Meet Dani

Two stories of survival told from the eyes of a child.

Part One – Dani from Colorado Springs

Dani grew up in Colorado Springs, Colorado, born to young parents for whom money was often tight.

When her parents divorced the year she turned 9, Dani stayed with her mother, who quickly remarried. Unfortunately, Dani’s stepfather turned out to be physically and sexually abusive. 

By the time she was 16 years old, Dani was frequently staying with friends to escape her painful home life — staying out all night when there wasn’t a couch to crash on. Despite what she’d experienced, Dani had a sharp, witty sense of humor and an ambitious streak that helped her excel in school. She wanted to go to college, to build something different from the perpetually cash-strapped world she’d grown up in.

One day, Dani got a message online from a man named Antony. He was in his mid-20s, and he seemed instantly infatuated with her.

He complimented her, told her she was beautiful, and that she could be a model if she wanted. Flattered, Dani started messaging with Antony daily, often late into the night. Soon, they were meeting in person, and she often slept at his house. 

Antony continued plying her with compliments, and he also bought her electronics and designer clothes, things that were hard for Dani to get with her unstable home life. But over time, his behavior started to change. He started acting jealous and upset if she didn’t answer his texts fast enough while she was at school. She wanted to make him happy, to reclaim the adoration he’d initially shown her, so Dani did everything he asked. One day, he made a terrible request.

Antony insisted that they livestream sexual acts online. Dani was horrified and humiliated by the idea.

But Antony really seemed to love her, and he told her she was ungrateful when she hesitated. He claimed that the money they could earn would help them start a life together. She desperately wanted to be with him instead of having to go back to her abusive home. So Dani reasoned that she could do this, for him, just once. 

But it wasn’t just once. Men paid to watch, and Antony collected the money. Dani never saw any of it. Soon, Antony’s demands went beyond webcamming: he was asking Dani to meet his “friends” in person for sex at motels. He became increasingly aggressive when she tried to deflect or resist. Dani felt trapped and alone. She was too embarrassed and afraid to tell her parents or her friends what was happening, and Antony checked her phone all the time anyway. Dani had no idea that what she was experiencing was human trafficking.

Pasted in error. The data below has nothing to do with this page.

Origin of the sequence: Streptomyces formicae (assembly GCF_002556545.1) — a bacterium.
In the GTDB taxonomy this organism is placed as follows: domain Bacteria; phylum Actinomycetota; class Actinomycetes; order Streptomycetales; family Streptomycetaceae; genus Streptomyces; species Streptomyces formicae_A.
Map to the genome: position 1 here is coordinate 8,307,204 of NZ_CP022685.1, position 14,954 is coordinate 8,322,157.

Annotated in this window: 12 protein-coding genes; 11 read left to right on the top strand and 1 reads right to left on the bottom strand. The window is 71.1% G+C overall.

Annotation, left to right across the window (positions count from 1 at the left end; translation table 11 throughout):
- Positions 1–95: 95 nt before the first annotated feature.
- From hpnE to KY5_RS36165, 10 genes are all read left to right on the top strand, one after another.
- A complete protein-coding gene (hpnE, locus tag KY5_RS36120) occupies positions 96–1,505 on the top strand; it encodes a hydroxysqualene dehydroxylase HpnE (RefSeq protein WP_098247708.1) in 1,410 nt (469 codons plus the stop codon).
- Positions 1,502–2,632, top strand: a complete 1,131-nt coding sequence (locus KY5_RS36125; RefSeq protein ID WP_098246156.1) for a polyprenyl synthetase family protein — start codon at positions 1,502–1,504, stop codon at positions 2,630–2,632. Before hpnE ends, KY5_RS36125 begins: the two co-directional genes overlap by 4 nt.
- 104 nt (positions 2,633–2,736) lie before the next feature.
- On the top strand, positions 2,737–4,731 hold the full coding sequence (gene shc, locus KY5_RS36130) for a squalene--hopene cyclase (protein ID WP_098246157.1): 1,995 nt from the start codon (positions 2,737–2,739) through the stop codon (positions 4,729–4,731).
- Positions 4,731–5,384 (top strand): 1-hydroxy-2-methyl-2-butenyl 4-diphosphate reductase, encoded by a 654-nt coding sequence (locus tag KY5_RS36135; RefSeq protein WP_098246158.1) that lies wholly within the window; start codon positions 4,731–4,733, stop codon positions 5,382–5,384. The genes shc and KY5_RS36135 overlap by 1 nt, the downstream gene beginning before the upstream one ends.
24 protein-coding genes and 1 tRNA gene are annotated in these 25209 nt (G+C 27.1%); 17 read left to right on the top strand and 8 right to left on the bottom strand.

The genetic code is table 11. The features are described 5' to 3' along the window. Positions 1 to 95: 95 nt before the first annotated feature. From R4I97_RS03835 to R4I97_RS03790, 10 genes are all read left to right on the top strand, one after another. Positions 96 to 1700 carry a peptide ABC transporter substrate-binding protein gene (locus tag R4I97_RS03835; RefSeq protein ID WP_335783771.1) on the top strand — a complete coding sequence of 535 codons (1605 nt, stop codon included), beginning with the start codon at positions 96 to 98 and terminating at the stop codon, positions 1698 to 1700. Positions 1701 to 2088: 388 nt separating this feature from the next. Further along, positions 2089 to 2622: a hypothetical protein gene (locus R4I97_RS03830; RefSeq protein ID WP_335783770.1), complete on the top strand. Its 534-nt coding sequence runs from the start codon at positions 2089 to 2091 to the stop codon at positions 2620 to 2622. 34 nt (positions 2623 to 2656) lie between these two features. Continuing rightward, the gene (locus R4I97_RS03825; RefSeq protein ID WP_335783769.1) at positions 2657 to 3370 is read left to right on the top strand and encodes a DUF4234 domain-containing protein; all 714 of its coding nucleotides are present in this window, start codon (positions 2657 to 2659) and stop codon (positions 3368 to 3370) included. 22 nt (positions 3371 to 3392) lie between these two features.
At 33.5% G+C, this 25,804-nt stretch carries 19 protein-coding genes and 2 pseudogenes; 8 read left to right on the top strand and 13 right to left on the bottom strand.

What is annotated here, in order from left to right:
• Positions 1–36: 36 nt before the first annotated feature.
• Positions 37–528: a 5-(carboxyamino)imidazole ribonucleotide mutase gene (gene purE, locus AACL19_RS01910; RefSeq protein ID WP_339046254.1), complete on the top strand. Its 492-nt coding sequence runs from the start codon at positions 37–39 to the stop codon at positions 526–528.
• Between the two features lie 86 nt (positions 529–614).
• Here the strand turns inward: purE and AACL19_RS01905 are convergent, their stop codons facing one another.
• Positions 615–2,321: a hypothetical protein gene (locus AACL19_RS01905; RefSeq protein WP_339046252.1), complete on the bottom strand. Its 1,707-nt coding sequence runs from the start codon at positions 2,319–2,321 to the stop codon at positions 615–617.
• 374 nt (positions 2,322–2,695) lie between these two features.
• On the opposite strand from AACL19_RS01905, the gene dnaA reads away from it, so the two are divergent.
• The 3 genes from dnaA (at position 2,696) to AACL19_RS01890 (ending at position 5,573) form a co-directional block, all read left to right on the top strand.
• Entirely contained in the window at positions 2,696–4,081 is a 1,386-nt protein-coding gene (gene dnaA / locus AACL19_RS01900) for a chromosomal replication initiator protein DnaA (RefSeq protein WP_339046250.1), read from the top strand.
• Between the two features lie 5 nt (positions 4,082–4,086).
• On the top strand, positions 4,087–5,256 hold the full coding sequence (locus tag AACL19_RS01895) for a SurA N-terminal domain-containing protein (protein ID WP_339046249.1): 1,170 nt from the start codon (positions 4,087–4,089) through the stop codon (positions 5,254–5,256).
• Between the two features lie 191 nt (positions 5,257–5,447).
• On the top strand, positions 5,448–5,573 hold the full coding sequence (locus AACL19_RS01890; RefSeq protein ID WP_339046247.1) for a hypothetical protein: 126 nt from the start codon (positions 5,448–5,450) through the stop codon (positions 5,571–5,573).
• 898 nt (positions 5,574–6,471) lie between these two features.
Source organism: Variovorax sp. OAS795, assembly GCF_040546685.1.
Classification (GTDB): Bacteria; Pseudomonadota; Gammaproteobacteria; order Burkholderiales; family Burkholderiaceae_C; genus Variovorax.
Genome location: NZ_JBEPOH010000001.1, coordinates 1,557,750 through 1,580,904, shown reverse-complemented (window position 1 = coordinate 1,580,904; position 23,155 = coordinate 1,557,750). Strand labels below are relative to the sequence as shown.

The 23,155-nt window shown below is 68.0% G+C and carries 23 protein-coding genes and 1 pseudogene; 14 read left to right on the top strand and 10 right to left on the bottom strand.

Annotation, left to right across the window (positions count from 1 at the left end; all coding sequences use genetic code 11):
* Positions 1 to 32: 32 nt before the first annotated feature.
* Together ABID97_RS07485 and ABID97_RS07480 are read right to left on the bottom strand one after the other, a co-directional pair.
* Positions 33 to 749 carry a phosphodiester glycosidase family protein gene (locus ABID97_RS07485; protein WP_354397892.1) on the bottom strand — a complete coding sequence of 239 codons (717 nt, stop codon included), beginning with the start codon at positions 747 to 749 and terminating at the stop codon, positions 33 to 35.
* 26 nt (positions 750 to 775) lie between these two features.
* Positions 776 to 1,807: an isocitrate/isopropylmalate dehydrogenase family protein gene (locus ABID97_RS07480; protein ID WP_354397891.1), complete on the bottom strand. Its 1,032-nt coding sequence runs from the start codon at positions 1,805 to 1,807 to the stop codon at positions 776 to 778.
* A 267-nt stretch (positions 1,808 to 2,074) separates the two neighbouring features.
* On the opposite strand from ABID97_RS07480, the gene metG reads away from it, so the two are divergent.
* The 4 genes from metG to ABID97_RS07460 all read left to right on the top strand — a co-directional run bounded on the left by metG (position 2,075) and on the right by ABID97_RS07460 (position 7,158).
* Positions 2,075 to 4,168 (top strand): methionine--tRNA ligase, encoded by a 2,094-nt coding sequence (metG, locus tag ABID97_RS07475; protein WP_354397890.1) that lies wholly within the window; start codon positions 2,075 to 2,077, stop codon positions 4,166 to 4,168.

One of Dani’s teachers started to notice that the funny, smart girl she knew had become quiet and withdrawn.

Dani seemed to have expensive new belongings: a Louis Vuitton bag, designer Prada sneakers. But her attendance was dropping, and even when she was in class, Dani often just slept. Dark circles ringed her once-bright eyes.

Her teacher was so worried that she started to search online to understand what might be happening. In the process, the teacher found articles listing the warning signs of human trafficking: things like a big behavioral shift, the appearance of expensive gifts, and tiredness. One article listed the Human Trafficking Hotline. The teacher called 888-373-7888.

Law enforcement was contacted by representatives at the Human Trafficking Hotline. They began to use information from Dani and Antony’s social media profiles to piece together what was going on.

They could see a sudden dramatic change in the content Dani was posting once Antony entered her life: photos with the gifts he’d bought to control her and provocative poses. Meanwhile, Antony posted endless photos of Dani, many of them with veiled references to a potential “good time.”

When law enforcement compared images of Dani with similar postings on local escort websites, they confirmed that Dani was being offered for sexual services, and that she was a minor. Investigators knew that this was a clear case of trafficking.

They found Dani, interviewing her about her experiences. She still didn’t understand that what had happened to her was criminally wrong; she was afraid that she would be in trouble. But police communicated that she was actually the victim of a crime, that Antony had been trafficking her by manipulating her into providing sexual services for his own profit. The deep betrayal and relational trauma will take a long time for Dani to heal from, but officials connected her to a local aftercare home so she can begin the process.

Meanwhile, police are on their way to arrest Antony for his crime, ending his chance of exploiting any other girl.